If you are middle-aged or older I am sure you will remember seeing live broadcasts of the Apollo astronauts walking on the surface of the Moon. I vividly recall those exciting times. Sadly for most of us, the thrill of watching broadcasts of humans landing on the ‘Red Planet’, Mars, is likely to be experienced by only the very youngest readers of this book.
By way of compensation there has been a recent surge in unmanned orbiting probes, landers and even surface-roving vehicles sent to Mars. We have discovered much about the planet as a result, though plenty more remains to be learned. There are indications that Mars has a dynamic early history and maybe its surface has seen even some significant changes in the relatively recent past. We telescopists cannot hope to answer the major questions but there is some active meteorology to be observed. There are also some slight transient changes together with some year-to-year minor variations in the surface features to record using our backyard telescopes.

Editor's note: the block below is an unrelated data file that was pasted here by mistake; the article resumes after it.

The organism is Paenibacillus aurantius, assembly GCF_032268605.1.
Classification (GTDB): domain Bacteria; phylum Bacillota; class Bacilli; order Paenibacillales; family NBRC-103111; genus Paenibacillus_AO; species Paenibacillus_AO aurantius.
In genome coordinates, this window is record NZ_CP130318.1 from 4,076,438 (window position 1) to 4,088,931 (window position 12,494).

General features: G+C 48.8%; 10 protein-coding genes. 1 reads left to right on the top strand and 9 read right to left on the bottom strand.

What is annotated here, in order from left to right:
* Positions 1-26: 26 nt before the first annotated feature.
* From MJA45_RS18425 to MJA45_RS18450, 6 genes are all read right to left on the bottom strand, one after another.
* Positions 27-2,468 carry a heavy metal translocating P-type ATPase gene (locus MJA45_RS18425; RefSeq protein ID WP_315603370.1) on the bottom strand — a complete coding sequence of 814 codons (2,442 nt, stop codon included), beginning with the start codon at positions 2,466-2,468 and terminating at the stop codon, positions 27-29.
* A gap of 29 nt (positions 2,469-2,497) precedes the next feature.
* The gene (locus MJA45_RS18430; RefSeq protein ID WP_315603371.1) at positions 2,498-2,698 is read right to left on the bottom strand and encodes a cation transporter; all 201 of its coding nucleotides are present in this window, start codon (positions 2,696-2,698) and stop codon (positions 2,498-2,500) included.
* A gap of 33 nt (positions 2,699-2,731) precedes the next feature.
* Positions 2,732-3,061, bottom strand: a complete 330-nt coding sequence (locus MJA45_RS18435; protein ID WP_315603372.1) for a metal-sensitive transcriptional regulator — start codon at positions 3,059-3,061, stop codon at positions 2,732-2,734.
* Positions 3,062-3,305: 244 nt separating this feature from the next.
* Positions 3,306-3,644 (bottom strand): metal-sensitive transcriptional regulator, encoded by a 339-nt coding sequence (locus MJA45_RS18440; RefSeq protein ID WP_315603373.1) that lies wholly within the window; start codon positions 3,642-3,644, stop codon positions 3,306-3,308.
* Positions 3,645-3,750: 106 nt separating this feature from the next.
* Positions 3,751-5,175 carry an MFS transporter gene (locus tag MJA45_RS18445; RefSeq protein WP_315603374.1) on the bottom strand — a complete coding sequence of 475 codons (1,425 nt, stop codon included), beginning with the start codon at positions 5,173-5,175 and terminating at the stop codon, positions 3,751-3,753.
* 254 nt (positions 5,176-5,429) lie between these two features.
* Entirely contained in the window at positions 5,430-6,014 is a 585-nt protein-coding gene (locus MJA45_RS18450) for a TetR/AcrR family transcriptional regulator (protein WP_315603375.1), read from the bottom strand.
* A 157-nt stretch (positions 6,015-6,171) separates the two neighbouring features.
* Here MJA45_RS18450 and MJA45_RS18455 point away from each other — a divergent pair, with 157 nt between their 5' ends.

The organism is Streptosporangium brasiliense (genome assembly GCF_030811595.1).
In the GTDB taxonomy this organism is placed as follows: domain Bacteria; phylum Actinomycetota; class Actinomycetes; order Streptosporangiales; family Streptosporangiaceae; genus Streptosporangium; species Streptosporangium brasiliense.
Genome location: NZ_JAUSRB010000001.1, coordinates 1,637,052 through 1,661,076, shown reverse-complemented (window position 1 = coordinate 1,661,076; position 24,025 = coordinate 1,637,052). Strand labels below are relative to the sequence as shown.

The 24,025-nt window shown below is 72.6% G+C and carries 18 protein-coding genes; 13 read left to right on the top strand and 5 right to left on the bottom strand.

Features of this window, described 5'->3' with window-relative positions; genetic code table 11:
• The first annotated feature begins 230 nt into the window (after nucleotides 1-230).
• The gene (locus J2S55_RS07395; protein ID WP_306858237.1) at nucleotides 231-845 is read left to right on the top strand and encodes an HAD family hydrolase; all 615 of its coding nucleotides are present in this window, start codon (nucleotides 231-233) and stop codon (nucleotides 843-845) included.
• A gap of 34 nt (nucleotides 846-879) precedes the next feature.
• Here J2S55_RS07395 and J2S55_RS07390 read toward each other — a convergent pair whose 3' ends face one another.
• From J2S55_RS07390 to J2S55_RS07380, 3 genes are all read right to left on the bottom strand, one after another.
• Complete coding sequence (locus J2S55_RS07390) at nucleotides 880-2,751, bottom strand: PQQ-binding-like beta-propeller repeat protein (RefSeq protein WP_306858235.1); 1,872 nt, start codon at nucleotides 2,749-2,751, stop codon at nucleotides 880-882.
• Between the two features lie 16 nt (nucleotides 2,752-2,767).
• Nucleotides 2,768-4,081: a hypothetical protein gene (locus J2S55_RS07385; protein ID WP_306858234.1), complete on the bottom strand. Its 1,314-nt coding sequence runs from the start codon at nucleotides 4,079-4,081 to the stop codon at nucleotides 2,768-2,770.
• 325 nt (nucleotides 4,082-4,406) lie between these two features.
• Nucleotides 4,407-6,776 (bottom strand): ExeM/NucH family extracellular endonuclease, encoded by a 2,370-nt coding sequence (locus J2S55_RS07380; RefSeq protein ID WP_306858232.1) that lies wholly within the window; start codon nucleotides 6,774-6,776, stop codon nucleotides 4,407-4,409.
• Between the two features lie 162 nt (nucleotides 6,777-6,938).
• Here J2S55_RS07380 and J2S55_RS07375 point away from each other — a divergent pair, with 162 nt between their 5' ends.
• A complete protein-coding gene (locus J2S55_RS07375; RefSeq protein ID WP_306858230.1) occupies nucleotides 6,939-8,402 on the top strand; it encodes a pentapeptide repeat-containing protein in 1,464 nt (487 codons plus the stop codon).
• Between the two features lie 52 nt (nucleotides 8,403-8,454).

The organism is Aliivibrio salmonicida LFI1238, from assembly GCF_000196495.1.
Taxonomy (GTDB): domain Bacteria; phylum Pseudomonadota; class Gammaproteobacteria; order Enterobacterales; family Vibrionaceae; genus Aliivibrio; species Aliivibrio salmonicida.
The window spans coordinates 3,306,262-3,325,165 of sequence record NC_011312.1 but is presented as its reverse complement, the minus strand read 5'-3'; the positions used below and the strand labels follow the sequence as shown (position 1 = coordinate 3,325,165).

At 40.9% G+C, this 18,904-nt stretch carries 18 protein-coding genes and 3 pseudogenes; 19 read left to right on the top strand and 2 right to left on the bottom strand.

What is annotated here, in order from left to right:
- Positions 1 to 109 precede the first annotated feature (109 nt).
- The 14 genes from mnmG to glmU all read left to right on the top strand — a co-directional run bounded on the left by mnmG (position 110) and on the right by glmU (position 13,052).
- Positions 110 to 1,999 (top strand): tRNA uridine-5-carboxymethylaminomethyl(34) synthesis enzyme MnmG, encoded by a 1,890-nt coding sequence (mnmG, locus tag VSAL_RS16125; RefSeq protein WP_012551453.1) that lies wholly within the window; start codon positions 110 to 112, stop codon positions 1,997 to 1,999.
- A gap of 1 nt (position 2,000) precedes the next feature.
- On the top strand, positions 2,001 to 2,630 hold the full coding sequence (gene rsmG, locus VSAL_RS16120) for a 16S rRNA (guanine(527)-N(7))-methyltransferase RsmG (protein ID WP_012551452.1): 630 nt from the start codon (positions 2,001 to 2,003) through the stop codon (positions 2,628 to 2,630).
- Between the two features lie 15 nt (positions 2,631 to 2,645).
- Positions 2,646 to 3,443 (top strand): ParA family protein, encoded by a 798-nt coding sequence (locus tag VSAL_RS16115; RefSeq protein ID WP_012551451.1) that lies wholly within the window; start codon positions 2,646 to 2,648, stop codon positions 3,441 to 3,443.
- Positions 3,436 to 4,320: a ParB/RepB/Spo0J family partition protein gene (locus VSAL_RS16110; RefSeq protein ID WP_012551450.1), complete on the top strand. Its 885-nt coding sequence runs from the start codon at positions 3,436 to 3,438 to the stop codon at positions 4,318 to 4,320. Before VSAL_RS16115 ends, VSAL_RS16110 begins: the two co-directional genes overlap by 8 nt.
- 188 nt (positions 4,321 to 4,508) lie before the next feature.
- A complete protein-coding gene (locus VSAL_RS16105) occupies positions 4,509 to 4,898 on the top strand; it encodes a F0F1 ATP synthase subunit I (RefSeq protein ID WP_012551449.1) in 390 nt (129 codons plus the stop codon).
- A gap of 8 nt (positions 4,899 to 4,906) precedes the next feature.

THE NATURE AND ORBIT OF MARS
Mars is a small world, having an equatorial diameter of 6787 km and a mass of only about one-ninth of that of the Earth. Its axial rotation period is 24 hours 37 minutes, very similar to the Earth’s 23 hours 56 minutes.